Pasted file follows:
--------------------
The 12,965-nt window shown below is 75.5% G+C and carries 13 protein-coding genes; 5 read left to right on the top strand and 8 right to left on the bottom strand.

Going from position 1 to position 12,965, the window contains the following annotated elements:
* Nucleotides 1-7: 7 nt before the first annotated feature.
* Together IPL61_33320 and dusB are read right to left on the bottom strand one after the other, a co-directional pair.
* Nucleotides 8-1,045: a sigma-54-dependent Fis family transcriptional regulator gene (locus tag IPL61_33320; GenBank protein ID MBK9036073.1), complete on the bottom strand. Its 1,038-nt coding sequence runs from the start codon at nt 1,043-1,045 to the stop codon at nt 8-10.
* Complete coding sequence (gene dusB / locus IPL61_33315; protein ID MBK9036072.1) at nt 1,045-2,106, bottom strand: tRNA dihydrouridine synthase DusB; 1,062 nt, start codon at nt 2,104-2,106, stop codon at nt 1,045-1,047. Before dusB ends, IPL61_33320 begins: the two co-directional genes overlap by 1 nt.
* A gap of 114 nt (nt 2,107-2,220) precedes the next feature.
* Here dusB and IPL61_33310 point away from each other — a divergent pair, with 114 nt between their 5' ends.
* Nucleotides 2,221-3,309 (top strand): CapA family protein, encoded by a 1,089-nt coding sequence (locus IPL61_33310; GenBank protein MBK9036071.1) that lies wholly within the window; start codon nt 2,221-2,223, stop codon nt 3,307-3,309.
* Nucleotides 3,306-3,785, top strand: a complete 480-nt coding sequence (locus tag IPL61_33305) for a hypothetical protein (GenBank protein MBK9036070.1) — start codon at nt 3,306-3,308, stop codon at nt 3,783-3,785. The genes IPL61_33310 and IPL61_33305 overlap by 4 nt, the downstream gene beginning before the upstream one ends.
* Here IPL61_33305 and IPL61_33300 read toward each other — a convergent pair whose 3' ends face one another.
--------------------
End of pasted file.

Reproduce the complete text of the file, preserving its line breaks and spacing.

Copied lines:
The 12,965-nt window shown below is 75.5% G+C and carries 13 protein-coding genes; 5 read left to right on the top strand and 8 right to left on the bottom strand.

Going from position 1 to position 12,965, the window contains the following annotated elements:
* Nucleotides 1-7: 7 nt before the first annotated feature.
* Together IPL61_33320 and dusB are read right to left on the bottom strand one after the other, a co-directional pair.
* Nucleotides 8-1,045: a sigma-54-dependent Fis family transcriptional regulator gene (locus tag IPL61_33320; GenBank protein ID MBK9036073.1), complete on the bottom strand. Its 1,038-nt coding sequence runs from the start codon at nt 1,043-1,045 to the stop codon at nt 8-10.
* Complete coding sequence (gene dusB / locus IPL61_33315; protein ID MBK9036072.1) at nt 1,045-2,106, bottom strand: tRNA dihydrouridine synthase DusB; 1,062 nt, start codon at nt 2,104-2,106, stop codon at nt 1,045-1,047. Before dusB ends, IPL61_33320 begins: the two co-directional genes overlap by 1 nt.
* A gap of 114 nt (nt 2,107-2,220) precedes the next feature.
* Here dusB and IPL61_33310 point away from each other — a divergent pair, with 114 nt between their 5' ends.
* Nucleotides 2,221-3,309 (top strand): CapA family protein, encoded by a 1,089-nt coding sequence (locus IPL61_33310; GenBank protein MBK9036071.1) that lies wholly within the window; start codon nt 2,221-2,223, stop codon nt 3,307-3,309.
* Nucleotides 3,306-3,785, top strand: a complete 480-nt coding sequence (locus tag IPL61_33305) for a hypothetical protein (GenBank protein MBK9036070.1) — start codon at nt 3,306-3,308, stop codon at nt 3,783-3,785. The genes IPL61_33310 and IPL61_33305 overlap by 4 nt, the downstream gene beginning before the upstream one ends.
* Here IPL61_33305 and IPL61_33300 read toward each other — a convergent pair whose 3' ends face one another.